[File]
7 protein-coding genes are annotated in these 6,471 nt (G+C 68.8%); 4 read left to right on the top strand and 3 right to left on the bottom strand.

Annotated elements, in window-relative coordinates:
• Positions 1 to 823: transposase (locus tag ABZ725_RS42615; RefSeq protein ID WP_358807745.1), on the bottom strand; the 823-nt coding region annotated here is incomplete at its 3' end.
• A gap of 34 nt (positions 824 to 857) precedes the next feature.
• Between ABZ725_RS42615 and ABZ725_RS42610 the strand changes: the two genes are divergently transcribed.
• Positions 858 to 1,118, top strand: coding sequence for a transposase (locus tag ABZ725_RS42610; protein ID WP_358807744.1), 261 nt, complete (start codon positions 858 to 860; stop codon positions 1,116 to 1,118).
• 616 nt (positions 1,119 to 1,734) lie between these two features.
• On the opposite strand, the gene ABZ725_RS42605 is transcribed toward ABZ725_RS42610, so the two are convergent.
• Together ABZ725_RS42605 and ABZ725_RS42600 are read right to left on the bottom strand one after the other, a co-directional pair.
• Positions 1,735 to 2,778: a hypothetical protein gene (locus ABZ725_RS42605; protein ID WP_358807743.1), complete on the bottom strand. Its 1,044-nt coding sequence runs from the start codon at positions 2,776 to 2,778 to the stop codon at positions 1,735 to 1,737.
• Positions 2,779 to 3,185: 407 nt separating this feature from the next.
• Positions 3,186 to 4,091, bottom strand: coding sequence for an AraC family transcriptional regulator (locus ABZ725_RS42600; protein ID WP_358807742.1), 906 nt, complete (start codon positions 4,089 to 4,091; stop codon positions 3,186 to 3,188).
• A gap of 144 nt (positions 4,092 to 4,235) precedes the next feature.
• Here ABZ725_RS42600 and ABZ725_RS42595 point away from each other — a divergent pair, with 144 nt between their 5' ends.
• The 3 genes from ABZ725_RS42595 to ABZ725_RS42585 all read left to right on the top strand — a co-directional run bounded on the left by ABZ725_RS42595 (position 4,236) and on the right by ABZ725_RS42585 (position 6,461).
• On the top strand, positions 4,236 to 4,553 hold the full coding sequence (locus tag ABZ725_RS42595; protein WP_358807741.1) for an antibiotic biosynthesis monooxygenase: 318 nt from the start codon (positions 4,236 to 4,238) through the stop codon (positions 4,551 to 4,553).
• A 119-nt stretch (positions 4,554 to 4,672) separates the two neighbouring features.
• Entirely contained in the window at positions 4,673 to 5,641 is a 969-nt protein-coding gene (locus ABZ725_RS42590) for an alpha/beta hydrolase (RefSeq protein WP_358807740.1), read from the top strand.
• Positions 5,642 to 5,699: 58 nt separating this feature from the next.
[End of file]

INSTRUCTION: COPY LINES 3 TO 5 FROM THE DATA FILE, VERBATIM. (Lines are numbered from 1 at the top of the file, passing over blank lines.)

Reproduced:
• Positions 1 to 823: transposase (locus tag ABZ725_RS42615; RefSeq protein ID WP_358807745.1), on the bottom strand; the 823-nt coding region annotated here is incomplete at its 3' end.
• A gap of 34 nt (positions 824 to 857) precedes the next feature.
• Between ABZ725_RS42615 and ABZ725_RS42610 the strand changes: the two genes are divergently transcribed.